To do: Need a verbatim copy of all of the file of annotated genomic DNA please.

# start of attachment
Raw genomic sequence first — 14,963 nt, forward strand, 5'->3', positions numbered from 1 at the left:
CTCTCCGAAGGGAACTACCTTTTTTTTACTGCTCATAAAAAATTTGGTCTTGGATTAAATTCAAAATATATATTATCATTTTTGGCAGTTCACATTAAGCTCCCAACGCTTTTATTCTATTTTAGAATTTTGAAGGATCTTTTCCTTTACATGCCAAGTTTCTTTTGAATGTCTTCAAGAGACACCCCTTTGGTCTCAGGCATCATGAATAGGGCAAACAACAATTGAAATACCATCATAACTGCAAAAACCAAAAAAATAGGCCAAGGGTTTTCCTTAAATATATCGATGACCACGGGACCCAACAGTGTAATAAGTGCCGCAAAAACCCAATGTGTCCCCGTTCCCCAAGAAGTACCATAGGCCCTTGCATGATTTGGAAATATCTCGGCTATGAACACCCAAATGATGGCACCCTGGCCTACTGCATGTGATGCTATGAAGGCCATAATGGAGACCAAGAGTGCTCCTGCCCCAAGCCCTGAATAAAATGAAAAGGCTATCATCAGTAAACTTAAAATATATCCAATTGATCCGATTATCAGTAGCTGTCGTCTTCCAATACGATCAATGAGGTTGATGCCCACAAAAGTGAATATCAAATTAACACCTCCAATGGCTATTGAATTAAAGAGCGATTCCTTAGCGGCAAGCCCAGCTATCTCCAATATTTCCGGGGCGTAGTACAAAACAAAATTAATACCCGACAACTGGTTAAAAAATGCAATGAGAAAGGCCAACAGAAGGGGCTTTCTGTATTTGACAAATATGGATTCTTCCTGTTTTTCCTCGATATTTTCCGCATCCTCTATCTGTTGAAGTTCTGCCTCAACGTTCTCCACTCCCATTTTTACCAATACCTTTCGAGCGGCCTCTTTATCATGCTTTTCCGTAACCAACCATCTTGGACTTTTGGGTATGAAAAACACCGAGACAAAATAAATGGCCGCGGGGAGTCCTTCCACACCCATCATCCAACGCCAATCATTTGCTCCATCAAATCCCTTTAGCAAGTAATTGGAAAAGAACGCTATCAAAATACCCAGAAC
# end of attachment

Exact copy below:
Raw genomic sequence first — 14,963 nt, forward strand, 5'->3', positions numbered from 1 at the left:
CTCTCCGAAGGGAACTACCTTTTTTTTACTGCTCATAAAAAATTTGGTCTTGGATTAAATTCAAAATATATATTATCATTTTTGGCAGTTCACATTAAGCTCCCAACGCTTTTATTCTATTTTAGAATTTTGAAGGATCTTTTCCTTTACATGCCAAGTTTCTTTTGAATGTCTTCAAGAGACACCCCTTTGGTCTCAGGCATCATGAATAGGGCAAACAACAATTGAAATACCATCATAACTGCAAAAACCAAAAAAATAGGCCAAGGGTTTTCCTTAAATATATCGATGACCACGGGACCCAACAGTGTAATAAGTGCCGCAAAAACCCAATGTGTCCCCGTTCCCCAAGAAGTACCATAGGCCCTTGCATGATTTGGAAATATCTCGGCTATGAACACCCAAATGATGGCACCCTGGCCTACTGCATGTGATGCTATGAAGGCCATAATGGAGACCAAGAGTGCTCCTGCCCCAAGCCCTGAATAAAATGAAAAGGCTATCATCAGTAAACTTAAAATATATCCAATTGATCCGATTATCAGTAGCTGTCGTCTTCCAATACGATCAATGAGGTTGATGCCCACAAAAGTGAATATCAAATTAACACCTCCAATGGCTATTGAATTAAAGAGCGATTCCTTAGCGGCAAGCCCAGCTATCTCCAATATTTCCGGGGCGTAGTACAAAACAAAATTAATACCCGACAACTGGTTAAAAAATGCAATGAGAAAGGCCAACAGAAGGGGCTTTCTGTATTTGACAAATATGGATTCTTCCTGTTTTTCCTCGATATTTTCCGCATCCTCTATCTGTTGAAGTTCTGCCTCAACGTTCTCCACTCCCATTTTTACCAATACCTTTCGAGCGGCCTCTTTATCATGCTTTTCCGTAACCAACCATCTTGGACTTTTGGGTATGAAAAACACCGAGACAAAATAAATGGCCGCGGGGAGTCCTTCCACACCCATCATCCAACGCCAATCATTTGCTCCATCAAATCCCTTTAGCAAGTAATTGGAAAAGAACGCTATCAAAATACCCAGAAC